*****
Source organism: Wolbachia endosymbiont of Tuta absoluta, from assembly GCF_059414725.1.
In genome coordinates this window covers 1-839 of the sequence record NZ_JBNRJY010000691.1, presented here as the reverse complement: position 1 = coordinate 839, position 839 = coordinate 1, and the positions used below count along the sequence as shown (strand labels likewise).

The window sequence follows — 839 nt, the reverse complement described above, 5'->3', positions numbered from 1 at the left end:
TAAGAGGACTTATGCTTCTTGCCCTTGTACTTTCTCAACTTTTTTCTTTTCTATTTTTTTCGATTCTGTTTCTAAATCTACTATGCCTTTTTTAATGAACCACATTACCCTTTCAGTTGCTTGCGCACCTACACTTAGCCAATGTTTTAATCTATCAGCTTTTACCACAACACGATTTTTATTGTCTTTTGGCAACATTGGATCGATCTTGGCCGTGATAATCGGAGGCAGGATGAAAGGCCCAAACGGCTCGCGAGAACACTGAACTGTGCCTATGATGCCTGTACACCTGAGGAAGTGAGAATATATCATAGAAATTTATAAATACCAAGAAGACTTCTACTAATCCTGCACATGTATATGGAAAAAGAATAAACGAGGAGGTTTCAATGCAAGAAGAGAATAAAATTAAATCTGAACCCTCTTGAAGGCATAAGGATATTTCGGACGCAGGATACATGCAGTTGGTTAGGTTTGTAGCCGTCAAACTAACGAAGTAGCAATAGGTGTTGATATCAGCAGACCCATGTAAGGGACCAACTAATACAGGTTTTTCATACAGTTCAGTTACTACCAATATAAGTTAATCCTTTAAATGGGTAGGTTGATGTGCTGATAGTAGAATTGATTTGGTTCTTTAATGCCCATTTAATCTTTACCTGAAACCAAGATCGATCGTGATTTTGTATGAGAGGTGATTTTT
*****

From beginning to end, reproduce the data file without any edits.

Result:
Source organism: Wolbachia endosymbiont of Tuta absoluta, from assembly GCF_059414725.1.
In genome coordinates this window covers 1-839 of the sequence record NZ_JBNRJY010000691.1, presented here as the reverse complement: position 1 = coordinate 839, position 839 = coordinate 1, and the positions used below count along the sequence as shown (strand labels likewise).

The window sequence follows — 839 nt, the reverse complement described above, 5'->3', positions numbered from 1 at the left end:
TAAGAGGACTTATGCTTCTTGCCCTTGTACTTTCTCAACTTTTTTCTTTTCTATTTTTTTCGATTCTGTTTCTAAATCTACTATGCCTTTTTTAATGAACCACATTACCCTTTCAGTTGCTTGCGCACCTACACTTAGCCAATGTTTTAATCTATCAGCTTTTACCACAACACGATTTTTATTGTCTTTTGGCAACATTGGATCGATCTTGGCCGTGATAATCGGAGGCAGGATGAAAGGCCCAAACGGCTCGCGAGAACACTGAACTGTGCCTATGATGCCTGTACACCTGAGGAAGTGAGAATATATCATAGAAATTTATAAATACCAAGAAGACTTCTACTAATCCTGCACATGTATATGGAAAAAGAATAAACGAGGAGGTTTCAATGCAAGAAGAGAATAAAATTAAATCTGAACCCTCTTGAAGGCATAAGGATATTTCGGACGCAGGATACATGCAGTTGGTTAGGTTTGTAGCCGTCAAACTAACGAAGTAGCAATAGGTGTTGATATCAGCAGACCCATGTAAGGGACCAACTAATACAGGTTTTTCATACAGTTCAGTTACTACCAATATAAGTTAATCCTTTAAATGGGTAGGTTGATGTGCTGATAGTAGAATTGATTTGGTTCTTTAATGCCCATTTAATCTTTACCTGAAACCAAGATCGATCGTGATTTTGTATGAGAGGTGATTTTT